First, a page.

This Week in Film: Mysteries of Lisbon, Melancholia, J. Edgar, Under Control, AluCINE, Laugh Your Balls Off Comedy Shorts, and what's new on DVD and Blu Ray
This Week in Film rounds up noteworthy new releases in theatres, as well as key DVD / Blu-Ray releases, festivals, and other cinema-related events happening in Toronto.
First, ignore the inane Nazi-comment kerfuffle. It has no business being tied to Melancholia any more than any of Lars von Trier films, and it's distracting people from the point, which is that this is probably the Danish master's most personal film, and among the two or three best of his career. It pleases with its pure spectacle and human drama, but what lingers is its corrosive condemnation of the way we adhere to rituals as a means of forgetting life's essential sadness. Alas, this is a product from the mind of a man who's suffered a great deal from depression. That it resonates so resoundingly with pretty much everyone who sees it might be its most revealing quality. Melancholia will open a week later, on November 18, at the TIFF Bell Lightbox. For more on his TIFF retrospective, check out our preview.
Mysteries of Lisbon (TIFF Bell Lightbox)
The final film by the late Chilean filmmaker Raúl Ruiz. When this 4.5-hour film premiered at TIFF in 2010, it was rumoured that Ruiz (69 at the time) made it with the impression that he was terminally ill, motivating him to pour everything he had into the production. Allegedly miraculously cured by the time it hit the festival circuit, things didn't end up working out for his health, and this ended up being his official swan song. From a man who made more than 110 films in his career, it's difficult to know where to begin (and, please, do begin somewhere; Raúl Ruiz is a bona fide master). Encompassing most of his filmography's themes in a sprawling, endlessly entertaining package, Mysteries of Lisbon turns out to be a perfect introduction.
J. Edgar (Rainbow Market Square, Scotiabank, Varsity)
Who doesn't like watching Leo play dress-up? This is obviously aiming to be a big player in the upcoming Oscar season, and if it's anything like its cousin, The Aviator, it should do well with that (and Clint Eastwood isn't exactly a stranger around them parts). Looking over the trailer, some reviews, and Hoover's soap operatic biography, this project has basically arrived in our cinemas deterministically; it doesn't really make sense that it wouldn't exist right now. If that isn't an 'event' film, I don't want to know what is.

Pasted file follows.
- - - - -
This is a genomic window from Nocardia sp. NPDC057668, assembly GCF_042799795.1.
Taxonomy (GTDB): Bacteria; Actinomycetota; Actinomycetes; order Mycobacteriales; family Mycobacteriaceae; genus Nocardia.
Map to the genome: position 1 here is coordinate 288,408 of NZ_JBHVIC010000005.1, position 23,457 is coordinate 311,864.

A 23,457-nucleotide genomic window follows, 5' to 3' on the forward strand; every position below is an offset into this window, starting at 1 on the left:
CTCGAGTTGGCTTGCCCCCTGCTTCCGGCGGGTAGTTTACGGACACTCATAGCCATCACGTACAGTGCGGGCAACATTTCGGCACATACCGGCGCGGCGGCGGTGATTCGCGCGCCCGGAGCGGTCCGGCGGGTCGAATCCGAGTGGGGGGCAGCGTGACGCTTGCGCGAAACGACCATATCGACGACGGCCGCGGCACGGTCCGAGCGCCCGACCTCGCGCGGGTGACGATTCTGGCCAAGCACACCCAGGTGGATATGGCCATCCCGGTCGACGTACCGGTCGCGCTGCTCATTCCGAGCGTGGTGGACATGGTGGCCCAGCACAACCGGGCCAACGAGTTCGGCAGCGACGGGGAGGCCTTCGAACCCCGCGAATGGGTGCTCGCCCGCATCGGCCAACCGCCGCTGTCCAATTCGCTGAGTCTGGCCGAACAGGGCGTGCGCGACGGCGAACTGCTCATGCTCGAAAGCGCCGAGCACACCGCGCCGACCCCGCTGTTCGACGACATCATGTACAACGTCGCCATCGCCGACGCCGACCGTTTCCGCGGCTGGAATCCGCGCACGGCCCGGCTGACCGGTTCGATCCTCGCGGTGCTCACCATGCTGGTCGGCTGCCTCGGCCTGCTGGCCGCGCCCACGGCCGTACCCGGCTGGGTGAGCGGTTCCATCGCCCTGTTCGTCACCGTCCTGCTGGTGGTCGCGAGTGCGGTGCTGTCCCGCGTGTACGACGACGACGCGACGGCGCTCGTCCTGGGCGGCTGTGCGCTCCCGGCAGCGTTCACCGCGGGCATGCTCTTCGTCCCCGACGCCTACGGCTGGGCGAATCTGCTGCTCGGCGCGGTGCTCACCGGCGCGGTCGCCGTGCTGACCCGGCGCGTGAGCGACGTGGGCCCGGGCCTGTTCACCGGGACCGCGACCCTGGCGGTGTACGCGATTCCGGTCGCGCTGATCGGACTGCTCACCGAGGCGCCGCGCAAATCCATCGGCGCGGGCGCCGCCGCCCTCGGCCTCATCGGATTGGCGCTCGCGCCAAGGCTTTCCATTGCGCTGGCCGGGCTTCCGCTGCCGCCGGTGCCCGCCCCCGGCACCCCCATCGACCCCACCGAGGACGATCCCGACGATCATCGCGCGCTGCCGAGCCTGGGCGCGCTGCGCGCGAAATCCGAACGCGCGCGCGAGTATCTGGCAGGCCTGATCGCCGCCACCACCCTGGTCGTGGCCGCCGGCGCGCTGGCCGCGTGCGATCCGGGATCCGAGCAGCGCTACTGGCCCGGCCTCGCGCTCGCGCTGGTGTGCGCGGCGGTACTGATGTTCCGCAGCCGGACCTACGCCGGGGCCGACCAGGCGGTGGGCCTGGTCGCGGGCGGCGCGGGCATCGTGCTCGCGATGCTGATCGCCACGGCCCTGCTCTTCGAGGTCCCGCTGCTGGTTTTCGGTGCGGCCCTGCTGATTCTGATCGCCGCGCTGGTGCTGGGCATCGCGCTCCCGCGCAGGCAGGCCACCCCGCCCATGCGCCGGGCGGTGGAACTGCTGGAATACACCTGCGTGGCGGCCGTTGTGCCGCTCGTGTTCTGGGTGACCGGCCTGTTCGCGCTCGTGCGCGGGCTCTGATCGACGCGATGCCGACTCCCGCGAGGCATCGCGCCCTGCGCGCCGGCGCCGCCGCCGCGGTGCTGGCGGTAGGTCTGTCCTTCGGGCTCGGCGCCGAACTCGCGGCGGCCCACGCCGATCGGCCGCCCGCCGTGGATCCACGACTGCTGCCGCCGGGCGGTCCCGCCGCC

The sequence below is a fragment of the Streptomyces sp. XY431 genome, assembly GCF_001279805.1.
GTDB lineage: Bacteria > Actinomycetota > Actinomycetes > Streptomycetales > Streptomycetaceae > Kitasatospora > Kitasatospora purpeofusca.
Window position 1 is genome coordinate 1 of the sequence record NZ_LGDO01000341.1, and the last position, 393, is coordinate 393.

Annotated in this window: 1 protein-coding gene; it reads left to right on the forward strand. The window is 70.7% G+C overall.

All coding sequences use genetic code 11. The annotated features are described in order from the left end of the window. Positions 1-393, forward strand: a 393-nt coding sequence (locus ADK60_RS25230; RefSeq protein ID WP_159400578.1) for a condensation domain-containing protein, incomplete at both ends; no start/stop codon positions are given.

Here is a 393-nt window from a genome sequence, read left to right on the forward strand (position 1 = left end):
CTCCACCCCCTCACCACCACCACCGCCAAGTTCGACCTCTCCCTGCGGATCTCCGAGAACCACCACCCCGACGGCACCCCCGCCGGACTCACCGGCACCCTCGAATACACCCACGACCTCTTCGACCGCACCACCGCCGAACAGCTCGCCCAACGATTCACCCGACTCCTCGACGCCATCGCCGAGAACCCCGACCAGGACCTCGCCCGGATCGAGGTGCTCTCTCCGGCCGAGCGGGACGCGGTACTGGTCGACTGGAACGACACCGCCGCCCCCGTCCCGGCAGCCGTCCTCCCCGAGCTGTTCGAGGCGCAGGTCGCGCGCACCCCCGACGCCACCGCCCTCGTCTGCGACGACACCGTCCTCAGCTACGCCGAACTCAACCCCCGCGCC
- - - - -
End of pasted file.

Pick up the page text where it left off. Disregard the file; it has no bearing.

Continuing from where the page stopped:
Also in General Release This Week
IN REP CINEMAS
For recommendations on what to catch at Toronto's rep cinema's this week, check out This Week in Rep Cinema.
Under Control - An Archaeology of Nuclear Energy (Innis Town Hall, Friday, November, 11, 6PM)
The Goethe-Institut Toronto has quietly been programming some of the most exciting film events in the city for the past year. This is partly because German cinema is awesome, and partly because they are. Many of the screenings take place right at the TIFF Bell Lightbox, but this one will be at Innis. Under Control is essentially an avant-garde film that documents the inner workings of a German nuclear plant via a languorously gliding camera. Gathering great notices at the Berlinale last Winter, it scared the wits out of some spectators, suggesting yet again that in this day and age documentaries are the purest form of horror film.
AluCINE Toronto Latin Film & Media Art Festival (Revue Cinema)
Organized by Southern Currents / Corrientes del Sur, AluCINE is a non-profit organization dedicated to presenting media art by local artists of Latin American heritage. Going strong since 1993, AluCINE remains the most prominent outlet for Latino artists and filmmakers in Toronto. This year's selection offers an eclectic lineup of shorts, performances, exhibitions, and even a feature film (Los extraños presagios de León Prozak by Carlos Santa). Runs November 15-19; check their website for times and alternative locations.
Laugh Your Balls Off Comedy Shorts Film Festival (Innis Town Hall)
More of a short film programme than a festival. Thirteen films compose the lineup, and we'd wager that you don't even need balls to get most of the jokes. Doors open at 7:30PM on November 17.
On shelves November 15:
We have 10 double passes to give away to tonight's premiere screening of The Immortals. The first 10 people to go to this link and enter the Pin Code THEIMMORTALBLOG win the passes. Want to know more about the film? Check the trailer embedded below:
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